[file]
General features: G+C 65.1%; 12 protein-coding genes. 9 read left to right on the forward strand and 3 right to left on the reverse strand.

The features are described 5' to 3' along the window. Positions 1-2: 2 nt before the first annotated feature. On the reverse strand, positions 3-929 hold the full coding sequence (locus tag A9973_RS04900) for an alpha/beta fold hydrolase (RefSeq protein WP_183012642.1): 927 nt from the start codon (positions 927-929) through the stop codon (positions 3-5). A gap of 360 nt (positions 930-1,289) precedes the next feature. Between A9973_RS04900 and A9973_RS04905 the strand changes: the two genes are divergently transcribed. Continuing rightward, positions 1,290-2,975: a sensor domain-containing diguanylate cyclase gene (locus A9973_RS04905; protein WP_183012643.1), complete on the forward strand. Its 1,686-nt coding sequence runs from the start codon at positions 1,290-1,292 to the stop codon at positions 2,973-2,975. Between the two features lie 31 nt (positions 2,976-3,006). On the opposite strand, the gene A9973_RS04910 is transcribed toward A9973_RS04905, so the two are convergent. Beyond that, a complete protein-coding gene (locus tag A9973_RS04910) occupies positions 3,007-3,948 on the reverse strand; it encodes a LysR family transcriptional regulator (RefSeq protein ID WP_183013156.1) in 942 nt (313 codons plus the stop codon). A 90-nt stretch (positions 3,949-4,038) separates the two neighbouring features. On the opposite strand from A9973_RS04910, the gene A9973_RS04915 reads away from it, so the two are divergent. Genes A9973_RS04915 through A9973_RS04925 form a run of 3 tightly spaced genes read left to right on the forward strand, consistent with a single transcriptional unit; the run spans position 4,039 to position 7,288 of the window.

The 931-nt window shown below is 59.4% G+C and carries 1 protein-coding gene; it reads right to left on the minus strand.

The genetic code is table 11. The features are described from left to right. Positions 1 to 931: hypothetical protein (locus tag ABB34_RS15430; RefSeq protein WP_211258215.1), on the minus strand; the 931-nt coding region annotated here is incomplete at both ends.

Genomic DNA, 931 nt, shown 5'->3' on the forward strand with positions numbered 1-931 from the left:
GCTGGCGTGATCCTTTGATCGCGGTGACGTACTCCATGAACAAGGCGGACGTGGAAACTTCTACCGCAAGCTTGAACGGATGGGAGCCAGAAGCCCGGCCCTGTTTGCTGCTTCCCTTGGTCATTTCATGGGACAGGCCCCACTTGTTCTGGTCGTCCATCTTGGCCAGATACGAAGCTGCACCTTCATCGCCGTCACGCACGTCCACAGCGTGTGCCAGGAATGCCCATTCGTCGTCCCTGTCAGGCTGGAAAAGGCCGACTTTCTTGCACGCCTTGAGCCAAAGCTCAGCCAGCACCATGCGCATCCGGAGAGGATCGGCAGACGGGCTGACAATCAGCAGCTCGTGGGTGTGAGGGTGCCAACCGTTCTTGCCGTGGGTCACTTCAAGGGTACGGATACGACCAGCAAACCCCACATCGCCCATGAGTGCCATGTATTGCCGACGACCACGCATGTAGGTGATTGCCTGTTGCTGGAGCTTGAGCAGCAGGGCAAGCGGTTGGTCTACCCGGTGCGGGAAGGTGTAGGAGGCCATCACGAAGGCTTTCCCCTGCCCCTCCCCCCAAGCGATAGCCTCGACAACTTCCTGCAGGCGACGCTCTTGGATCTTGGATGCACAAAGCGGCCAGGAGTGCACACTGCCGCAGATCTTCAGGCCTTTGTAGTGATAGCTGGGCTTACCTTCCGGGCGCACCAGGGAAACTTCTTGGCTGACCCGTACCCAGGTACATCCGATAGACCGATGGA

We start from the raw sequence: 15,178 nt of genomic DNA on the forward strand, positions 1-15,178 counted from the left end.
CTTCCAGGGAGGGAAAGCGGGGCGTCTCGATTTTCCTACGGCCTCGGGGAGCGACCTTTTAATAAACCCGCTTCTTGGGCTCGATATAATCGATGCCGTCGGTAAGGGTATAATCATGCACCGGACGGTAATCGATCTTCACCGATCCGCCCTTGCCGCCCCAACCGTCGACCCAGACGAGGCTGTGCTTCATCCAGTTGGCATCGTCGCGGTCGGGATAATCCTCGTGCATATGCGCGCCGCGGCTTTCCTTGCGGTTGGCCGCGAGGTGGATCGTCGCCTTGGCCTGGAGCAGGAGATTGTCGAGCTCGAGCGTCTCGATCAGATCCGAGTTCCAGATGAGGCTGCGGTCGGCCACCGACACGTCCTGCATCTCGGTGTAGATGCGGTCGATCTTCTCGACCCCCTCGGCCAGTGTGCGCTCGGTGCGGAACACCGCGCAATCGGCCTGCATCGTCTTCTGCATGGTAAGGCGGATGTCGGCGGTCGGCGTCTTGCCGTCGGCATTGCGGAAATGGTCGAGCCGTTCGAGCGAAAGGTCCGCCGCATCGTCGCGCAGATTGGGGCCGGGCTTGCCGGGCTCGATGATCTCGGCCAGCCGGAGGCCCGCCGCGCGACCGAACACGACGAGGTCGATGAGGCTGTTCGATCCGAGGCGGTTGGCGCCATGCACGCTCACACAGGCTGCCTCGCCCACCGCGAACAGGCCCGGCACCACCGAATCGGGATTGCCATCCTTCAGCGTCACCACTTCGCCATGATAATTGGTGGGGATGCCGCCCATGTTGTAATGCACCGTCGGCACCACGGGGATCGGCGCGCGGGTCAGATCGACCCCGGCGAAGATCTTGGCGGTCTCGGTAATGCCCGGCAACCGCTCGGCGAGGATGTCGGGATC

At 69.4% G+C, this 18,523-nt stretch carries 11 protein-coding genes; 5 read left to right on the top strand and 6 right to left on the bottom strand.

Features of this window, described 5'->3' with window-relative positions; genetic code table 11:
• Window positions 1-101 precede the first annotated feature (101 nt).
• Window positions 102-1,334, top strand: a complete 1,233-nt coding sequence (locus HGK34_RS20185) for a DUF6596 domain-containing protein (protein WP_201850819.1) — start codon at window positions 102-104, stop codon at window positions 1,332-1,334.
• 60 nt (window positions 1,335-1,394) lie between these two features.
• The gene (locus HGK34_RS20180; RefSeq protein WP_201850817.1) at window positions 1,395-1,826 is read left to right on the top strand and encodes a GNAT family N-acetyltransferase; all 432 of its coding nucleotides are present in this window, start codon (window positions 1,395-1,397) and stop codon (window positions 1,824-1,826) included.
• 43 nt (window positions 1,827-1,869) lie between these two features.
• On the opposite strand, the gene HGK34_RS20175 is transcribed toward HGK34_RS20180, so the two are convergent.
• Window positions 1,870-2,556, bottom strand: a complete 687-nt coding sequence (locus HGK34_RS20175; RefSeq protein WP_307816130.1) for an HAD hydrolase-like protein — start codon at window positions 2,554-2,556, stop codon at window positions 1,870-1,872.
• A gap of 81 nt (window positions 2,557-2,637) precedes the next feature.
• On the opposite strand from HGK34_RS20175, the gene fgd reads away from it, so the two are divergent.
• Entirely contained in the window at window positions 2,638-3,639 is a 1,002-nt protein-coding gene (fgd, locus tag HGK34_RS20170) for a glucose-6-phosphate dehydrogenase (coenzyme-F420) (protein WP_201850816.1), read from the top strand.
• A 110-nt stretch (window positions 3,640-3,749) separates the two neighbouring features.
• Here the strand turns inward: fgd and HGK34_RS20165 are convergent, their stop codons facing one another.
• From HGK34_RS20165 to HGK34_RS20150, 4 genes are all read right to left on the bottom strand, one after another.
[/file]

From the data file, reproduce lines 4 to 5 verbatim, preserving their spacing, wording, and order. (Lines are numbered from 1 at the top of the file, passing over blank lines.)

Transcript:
The genetic code is table 11. The features are described from left to right. Positions 1 to 931: hypothetical protein (locus tag ABB34_RS15430; RefSeq protein WP_211258215.1), on the minus strand; the 931-nt coding region annotated here is incomplete at both ends.

Genomic DNA, 931 nt, shown 5'->3' on the forward strand with positions numbered 1-931 from the left: